Blockchain is a distributed ledger technology (DLT) used to securely record transactions across many computers in a peer-to-peer network without the need of a third party. In the blockchain, every block of data (block) is secured and linked to the next one using cryptographic principles (chain). It's emerging as one of the most promising technologies of the 21st century and is widely applied in healthcare for these reasons:

But despite its potential in healthcare, blockchain remains immature. Gartner's research describes it as a technology in a "hype cycle,” meaning one that's marked with stages of innovation triggers, enlightenment, disillusionment, inflated expectation but ending in a "plateau of productivity." Health blockchain is still in its early days. It cannot be compared to sectors like supply chain, logistics, and financial services that have seen a much faster adoption rate.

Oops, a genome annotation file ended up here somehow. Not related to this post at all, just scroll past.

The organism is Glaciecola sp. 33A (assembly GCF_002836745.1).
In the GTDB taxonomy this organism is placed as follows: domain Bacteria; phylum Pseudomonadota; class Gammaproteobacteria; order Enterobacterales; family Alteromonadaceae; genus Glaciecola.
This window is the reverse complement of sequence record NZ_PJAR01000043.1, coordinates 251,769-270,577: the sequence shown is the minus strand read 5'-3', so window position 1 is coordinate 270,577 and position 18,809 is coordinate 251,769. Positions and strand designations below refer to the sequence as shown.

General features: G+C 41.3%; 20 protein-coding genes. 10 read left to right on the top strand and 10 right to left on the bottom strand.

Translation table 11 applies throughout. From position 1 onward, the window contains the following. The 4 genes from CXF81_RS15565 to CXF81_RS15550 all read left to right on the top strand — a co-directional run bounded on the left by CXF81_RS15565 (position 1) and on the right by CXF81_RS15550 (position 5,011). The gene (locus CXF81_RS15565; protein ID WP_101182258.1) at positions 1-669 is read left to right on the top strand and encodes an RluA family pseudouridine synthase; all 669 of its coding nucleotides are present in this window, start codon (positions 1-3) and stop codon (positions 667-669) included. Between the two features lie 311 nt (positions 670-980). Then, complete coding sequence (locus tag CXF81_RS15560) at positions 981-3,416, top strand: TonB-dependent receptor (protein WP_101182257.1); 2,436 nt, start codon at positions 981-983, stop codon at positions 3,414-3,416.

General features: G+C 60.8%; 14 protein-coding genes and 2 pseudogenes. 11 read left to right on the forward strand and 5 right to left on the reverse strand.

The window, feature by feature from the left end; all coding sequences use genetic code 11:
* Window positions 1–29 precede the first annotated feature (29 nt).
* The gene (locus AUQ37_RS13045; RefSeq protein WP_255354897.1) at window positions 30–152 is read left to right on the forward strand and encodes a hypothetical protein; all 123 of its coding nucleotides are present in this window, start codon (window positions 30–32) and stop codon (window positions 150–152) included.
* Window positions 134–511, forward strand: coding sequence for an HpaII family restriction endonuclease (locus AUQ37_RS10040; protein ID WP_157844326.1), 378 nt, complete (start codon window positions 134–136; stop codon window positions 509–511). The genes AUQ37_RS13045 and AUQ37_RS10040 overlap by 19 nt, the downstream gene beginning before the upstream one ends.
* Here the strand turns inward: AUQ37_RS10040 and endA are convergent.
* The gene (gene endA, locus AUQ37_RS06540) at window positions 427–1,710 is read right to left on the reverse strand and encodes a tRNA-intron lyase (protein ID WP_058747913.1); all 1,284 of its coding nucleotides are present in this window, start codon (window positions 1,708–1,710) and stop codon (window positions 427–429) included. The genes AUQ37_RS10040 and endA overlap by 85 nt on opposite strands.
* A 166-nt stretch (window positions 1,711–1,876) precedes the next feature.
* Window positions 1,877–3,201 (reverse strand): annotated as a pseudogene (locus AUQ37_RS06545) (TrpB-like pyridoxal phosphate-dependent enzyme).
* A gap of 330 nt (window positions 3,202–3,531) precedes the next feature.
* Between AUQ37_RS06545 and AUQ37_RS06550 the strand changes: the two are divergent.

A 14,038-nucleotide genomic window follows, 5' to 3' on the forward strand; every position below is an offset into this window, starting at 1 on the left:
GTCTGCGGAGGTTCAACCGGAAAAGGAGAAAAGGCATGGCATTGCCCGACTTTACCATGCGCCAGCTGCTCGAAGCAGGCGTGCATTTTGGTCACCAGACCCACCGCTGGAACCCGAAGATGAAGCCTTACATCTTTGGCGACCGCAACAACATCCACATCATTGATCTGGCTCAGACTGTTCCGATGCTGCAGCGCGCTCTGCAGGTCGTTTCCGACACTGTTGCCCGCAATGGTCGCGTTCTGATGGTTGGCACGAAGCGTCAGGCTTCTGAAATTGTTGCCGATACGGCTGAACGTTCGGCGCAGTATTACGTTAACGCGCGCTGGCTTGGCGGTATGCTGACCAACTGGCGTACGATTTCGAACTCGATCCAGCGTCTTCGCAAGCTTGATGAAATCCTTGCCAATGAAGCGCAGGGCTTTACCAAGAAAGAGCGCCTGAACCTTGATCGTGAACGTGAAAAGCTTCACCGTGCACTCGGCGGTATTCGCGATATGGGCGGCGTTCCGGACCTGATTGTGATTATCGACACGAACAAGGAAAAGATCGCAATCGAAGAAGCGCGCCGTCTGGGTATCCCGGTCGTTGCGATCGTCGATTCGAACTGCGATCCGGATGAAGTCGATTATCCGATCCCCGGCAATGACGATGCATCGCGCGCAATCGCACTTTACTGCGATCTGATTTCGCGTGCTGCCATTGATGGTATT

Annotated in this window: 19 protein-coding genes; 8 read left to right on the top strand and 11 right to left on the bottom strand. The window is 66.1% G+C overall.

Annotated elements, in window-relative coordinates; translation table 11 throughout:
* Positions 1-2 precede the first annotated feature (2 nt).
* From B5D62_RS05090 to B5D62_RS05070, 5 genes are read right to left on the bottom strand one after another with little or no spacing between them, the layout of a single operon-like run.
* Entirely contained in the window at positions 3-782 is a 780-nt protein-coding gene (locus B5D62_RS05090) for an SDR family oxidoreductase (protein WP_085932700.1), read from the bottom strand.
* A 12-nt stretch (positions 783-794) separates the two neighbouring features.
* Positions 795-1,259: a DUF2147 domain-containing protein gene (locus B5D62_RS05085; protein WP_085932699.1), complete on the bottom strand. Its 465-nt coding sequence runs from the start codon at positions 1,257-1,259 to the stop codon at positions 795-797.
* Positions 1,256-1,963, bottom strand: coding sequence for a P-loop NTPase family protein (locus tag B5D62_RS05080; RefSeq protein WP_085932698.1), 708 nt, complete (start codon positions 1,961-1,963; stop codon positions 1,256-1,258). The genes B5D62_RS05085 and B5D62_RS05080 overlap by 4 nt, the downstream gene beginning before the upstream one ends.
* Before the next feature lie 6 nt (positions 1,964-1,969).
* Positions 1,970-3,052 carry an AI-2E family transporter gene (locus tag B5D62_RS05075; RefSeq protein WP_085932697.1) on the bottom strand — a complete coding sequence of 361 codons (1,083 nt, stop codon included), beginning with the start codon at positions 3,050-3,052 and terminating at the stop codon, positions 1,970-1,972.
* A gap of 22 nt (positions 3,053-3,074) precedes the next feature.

Future of healthcare on the blockchain

From biomedical research, to insurance payments and everything in between, blockchain applications will impact almost all healthcare system aspects. This is because the healthcare sector thrives on data generation and sharing. Here is what the health blockchain may look like soon.

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Solution for the Drug Supply Chain Security Act (DSCSA)